Civil Society Groups Mobilise in Rio
The Future ‘We’ Want?
A loosely defined document with the idealistic title “The Future We Want” has been agreed upon after week long deliberations by a 193 member committee at the Rio+20. The document has called for the inclusion of “women, non-governmental organisations, and indigenous groups in the sustainable development agenda.”
But, these ‘recommendations’ and ‘voluntary’ commitments are hollow promises with no compulsory expectations from the individual states, especially the bigger players in the industrialised and industrialising countries. Politically binding commitments are conspicuously absent and the final text does not include the perspectives of the highly susceptible demographics that the document claims to protect. The text also calls upon private enterprises to engage in “sustainable corporate business practices.” Once again there are no legally binding principles.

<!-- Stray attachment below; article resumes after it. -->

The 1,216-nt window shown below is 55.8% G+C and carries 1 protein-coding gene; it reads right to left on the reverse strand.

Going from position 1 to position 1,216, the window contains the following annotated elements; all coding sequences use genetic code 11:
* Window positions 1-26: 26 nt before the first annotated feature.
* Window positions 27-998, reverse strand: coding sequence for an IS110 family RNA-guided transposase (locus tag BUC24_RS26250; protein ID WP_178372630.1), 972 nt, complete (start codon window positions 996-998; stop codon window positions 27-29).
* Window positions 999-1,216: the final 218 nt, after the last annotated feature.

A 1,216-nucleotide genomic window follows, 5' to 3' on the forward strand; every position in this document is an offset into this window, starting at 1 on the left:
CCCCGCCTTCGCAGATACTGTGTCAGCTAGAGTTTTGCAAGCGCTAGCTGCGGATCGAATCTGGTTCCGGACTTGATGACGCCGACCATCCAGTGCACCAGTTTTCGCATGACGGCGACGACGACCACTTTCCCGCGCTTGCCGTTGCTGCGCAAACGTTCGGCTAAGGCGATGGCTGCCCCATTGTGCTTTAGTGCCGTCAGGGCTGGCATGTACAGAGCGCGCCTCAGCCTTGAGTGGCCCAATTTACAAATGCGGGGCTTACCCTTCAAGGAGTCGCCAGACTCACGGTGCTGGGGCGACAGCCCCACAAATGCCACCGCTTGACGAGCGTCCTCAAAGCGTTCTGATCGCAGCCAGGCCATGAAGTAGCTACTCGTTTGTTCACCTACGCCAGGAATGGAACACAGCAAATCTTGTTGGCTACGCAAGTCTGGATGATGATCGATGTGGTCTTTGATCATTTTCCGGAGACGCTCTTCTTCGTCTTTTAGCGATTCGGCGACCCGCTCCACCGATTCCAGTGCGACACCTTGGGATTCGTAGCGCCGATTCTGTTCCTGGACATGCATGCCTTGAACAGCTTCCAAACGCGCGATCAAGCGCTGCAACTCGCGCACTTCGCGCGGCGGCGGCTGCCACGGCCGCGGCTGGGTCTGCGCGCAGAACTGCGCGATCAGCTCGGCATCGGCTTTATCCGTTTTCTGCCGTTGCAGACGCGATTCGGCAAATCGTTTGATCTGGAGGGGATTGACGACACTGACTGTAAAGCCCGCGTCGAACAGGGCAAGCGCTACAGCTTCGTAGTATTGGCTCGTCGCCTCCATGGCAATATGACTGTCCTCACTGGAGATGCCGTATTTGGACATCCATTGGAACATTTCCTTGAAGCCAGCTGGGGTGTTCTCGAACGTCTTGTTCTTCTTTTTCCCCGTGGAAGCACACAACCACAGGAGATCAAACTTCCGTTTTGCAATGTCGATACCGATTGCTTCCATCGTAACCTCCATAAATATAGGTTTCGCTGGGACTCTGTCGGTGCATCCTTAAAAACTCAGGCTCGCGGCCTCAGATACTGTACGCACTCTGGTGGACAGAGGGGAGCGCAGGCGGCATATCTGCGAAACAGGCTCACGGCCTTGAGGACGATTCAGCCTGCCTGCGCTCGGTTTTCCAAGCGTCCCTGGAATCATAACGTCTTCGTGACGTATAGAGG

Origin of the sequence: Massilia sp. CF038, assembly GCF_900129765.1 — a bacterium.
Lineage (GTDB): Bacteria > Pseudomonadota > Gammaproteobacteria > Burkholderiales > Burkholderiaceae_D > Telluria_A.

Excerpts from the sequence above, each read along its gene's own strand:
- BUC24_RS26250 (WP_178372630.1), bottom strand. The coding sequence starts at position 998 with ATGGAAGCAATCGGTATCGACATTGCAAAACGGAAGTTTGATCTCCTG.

The next step, as expressed by the UN, will be to “establish Sustainable Development Goals (SDGs) and mobilise financing for sustainable development.” The SDGs will follow the Millennium Development Goals (MDGs) that expire in 2015 and will hold just as much or little leverage and impact. The source of financing is a still an issue of contention between the developing, developed and under-developed states.
The prognosis at Rio+20 has been expectedly grim.
Given this futile outcome, the civil society groups’ grievances with the latest ‘outcome document’ are multi-fold and their only resort has been to protest. Eclectic voices emerged from a myriad of civil society movements, that have forged alliances, here in Rio, to remind their leaders that the world is at stake.